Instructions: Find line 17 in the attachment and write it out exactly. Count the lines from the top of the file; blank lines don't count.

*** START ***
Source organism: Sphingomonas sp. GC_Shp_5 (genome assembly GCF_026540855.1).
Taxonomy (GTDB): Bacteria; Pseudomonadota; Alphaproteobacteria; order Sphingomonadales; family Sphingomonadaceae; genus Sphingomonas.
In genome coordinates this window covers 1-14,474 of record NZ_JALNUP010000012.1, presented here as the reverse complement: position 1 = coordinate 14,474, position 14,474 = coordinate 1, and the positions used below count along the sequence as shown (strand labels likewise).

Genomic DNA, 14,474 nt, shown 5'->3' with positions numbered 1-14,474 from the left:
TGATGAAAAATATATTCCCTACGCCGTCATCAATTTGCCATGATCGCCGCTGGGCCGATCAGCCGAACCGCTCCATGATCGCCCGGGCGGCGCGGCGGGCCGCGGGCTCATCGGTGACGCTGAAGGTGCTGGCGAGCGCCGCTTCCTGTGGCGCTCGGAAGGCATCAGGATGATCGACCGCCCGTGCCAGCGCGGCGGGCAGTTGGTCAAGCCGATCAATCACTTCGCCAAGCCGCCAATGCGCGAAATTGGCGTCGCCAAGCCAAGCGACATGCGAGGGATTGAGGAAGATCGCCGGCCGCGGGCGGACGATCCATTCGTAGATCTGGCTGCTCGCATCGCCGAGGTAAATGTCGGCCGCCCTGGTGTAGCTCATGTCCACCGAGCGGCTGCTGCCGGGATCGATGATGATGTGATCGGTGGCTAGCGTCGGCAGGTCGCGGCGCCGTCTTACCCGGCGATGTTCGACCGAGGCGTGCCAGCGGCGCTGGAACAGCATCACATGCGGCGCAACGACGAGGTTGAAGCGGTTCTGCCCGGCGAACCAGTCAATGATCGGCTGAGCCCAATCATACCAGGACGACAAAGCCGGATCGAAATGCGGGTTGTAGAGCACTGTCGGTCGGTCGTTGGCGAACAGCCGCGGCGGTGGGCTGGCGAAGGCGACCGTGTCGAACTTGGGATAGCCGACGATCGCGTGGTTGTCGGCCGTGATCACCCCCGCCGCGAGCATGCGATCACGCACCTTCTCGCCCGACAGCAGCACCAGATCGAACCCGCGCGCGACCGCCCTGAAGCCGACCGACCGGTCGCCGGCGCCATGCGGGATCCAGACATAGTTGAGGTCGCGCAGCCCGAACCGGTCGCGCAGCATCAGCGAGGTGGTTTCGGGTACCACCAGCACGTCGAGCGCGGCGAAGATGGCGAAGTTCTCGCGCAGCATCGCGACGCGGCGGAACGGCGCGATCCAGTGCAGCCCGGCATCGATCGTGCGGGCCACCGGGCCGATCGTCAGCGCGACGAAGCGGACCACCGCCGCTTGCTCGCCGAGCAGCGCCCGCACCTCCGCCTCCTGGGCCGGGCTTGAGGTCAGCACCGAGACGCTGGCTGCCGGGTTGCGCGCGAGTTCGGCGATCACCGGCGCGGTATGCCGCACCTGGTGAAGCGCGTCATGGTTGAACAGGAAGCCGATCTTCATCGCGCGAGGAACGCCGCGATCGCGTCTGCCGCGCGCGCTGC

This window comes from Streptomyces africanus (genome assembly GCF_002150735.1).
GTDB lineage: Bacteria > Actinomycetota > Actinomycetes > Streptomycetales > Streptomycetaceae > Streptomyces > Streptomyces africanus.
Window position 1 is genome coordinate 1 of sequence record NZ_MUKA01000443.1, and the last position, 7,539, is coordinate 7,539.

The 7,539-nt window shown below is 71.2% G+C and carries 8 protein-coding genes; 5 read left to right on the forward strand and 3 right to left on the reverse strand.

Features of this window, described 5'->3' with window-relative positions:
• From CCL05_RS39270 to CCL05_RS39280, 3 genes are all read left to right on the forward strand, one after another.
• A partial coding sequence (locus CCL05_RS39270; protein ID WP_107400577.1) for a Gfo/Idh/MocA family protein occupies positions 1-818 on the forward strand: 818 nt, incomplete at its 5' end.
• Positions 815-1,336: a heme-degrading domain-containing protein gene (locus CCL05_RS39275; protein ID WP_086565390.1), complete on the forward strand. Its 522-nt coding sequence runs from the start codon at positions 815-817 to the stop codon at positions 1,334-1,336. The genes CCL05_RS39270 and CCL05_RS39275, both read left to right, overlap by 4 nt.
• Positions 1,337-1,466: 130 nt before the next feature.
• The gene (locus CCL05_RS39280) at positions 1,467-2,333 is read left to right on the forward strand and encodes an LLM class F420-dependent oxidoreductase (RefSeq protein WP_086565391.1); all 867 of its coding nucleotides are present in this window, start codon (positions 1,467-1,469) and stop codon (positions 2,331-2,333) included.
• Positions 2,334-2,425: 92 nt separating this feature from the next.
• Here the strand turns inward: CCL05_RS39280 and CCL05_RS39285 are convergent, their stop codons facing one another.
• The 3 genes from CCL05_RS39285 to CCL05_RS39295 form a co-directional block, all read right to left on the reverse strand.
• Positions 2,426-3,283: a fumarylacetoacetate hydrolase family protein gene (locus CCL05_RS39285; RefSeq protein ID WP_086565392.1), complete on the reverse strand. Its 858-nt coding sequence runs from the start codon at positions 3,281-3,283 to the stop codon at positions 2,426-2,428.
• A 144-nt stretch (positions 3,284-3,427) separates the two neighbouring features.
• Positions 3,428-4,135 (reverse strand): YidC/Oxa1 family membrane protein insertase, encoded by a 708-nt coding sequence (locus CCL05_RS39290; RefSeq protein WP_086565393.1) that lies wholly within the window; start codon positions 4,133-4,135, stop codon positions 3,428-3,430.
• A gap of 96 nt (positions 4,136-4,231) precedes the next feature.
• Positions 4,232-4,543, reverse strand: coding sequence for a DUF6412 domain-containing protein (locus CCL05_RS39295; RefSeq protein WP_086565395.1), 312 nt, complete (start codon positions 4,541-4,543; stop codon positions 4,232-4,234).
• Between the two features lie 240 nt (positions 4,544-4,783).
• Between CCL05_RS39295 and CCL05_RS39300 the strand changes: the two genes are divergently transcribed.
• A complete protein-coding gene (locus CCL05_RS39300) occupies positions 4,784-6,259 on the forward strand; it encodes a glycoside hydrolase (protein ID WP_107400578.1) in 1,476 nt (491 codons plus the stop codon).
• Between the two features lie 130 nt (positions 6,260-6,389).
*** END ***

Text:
• Here the strand turns inward: CCL05_RS39280 and CCL05_RS39285 are convergent, their stop codons facing one another.